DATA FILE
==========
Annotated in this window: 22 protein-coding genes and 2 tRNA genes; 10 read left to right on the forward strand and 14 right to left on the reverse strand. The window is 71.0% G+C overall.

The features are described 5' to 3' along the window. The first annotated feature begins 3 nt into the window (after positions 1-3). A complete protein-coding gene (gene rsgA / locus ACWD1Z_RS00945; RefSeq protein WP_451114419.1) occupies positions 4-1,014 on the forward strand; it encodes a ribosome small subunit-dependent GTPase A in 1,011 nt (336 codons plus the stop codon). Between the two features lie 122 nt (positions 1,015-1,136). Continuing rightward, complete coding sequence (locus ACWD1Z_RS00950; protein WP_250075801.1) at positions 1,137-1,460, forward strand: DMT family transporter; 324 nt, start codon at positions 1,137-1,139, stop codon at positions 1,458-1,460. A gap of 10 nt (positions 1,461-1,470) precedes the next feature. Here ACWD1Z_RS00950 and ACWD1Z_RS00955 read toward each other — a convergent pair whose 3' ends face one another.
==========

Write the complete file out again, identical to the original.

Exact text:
Annotated in this window: 22 protein-coding genes and 2 tRNA genes; 10 read left to right on the forward strand and 14 right to left on the reverse strand. The window is 71.0% G+C overall.

The features are described 5' to 3' along the window. The first annotated feature begins 3 nt into the window (after positions 1-3). A complete protein-coding gene (gene rsgA / locus ACWD1Z_RS00945; RefSeq protein WP_451114419.1) occupies positions 4-1,014 on the forward strand; it encodes a ribosome small subunit-dependent GTPase A in 1,011 nt (336 codons plus the stop codon). Between the two features lie 122 nt (positions 1,015-1,136). Continuing rightward, complete coding sequence (locus ACWD1Z_RS00950; protein WP_250075801.1) at positions 1,137-1,460, forward strand: DMT family transporter; 324 nt, start codon at positions 1,137-1,139, stop codon at positions 1,458-1,460. A gap of 10 nt (positions 1,461-1,470) precedes the next feature. Here ACWD1Z_RS00950 and ACWD1Z_RS00955 read toward each other — a convergent pair whose 3' ends face one another.